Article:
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BackgroundScrub typhus is a potentially fatal acute febrile illness caused by bacteria in the genus Orientia. Though cases have been documented, a comprehensive body of evidence has not previously been compiled to give an overview of scrub typhus in Indonesia. This study aimed to address this key knowledge gap by mapping and ranking geographic areas based on existing data on the presence or absence of the pathogen in humans, vectors, and host animals.Methodology/principal findingsWe performed searches on local and international electronic databases, websites, libraries, and collections including Embase, Medline, and Scopus to gather relevant evidence (including grey literature). After extracting data on the presence and absence of the pathogen and its vectors, we ranked the evidence based on the certainty for the presence of human infection risk. The country was divided into subnational units, and each were assigned a score based on the evidence available for that unit. We presented this in an evidence map. Orientia tsutsugamushi presence has been identified on all the main islands (Sumatra, Java, Borneo, Celebes, Papua). About two thirds of the data points were collected before 1946. South Sumatra and Biak had the strongest evidence for sustaining infectious vectors. There was only one laboratory confirmed case in a human identified but 2,780 probable cases were documented. The most common vector was Leptotrombidium deliense.Conclusions/significanceOur review highlights the concerning lack of data on scrub typhus in Indonesia, the fourth most populous country in the world. The presence of seropositive samples, infected vectors and rodents confirm O. tsutsugamushi is widespread in Indonesia and likely to be causing significant morbidity and mortality. There is an urgent need to increase surveillance to better understand the burden of the disease across the archipelago and to inform national empirical fever treatment guidelines.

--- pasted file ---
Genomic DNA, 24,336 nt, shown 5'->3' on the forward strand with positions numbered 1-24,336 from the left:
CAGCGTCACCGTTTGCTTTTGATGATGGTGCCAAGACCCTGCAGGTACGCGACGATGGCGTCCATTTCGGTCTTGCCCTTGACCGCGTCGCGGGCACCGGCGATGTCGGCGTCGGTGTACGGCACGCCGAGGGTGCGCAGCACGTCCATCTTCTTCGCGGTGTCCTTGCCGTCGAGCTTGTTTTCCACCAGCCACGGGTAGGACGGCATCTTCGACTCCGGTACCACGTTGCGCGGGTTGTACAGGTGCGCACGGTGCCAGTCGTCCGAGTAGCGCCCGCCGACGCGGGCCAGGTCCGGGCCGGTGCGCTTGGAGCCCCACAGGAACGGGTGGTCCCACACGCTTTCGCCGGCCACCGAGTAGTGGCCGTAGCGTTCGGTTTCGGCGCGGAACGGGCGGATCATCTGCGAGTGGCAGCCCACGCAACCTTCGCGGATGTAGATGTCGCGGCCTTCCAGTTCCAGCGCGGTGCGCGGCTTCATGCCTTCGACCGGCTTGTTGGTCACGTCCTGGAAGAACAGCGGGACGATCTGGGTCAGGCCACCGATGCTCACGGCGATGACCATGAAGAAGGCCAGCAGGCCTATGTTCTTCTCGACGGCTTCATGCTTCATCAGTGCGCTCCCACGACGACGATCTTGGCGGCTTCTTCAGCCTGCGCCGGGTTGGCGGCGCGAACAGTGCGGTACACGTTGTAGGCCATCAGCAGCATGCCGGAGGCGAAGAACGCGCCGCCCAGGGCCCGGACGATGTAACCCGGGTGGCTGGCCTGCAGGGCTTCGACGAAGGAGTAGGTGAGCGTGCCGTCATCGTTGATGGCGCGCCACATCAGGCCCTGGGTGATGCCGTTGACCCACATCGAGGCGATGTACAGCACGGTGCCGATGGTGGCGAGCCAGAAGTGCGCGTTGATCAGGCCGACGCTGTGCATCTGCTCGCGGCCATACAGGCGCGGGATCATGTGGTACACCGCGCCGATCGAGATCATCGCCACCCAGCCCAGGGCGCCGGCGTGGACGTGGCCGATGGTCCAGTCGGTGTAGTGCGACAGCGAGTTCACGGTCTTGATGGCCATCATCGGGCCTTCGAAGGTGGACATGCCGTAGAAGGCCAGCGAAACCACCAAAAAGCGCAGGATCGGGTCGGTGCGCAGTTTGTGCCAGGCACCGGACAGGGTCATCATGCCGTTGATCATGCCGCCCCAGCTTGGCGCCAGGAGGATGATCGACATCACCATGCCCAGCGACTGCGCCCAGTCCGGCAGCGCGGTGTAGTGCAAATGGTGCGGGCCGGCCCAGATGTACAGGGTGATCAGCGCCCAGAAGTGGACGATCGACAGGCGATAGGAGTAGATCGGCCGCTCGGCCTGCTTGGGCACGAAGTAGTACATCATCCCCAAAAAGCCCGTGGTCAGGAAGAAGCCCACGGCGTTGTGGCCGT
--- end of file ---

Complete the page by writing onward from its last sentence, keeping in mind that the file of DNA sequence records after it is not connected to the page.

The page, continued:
Original publication




Journal article


PLoS neglected tropical diseases

Publication Date





Oxford University Clinical Research Unit Indonesia, Faculty of Medicine, Universitas Indonesia, Jakarta, Indonesia.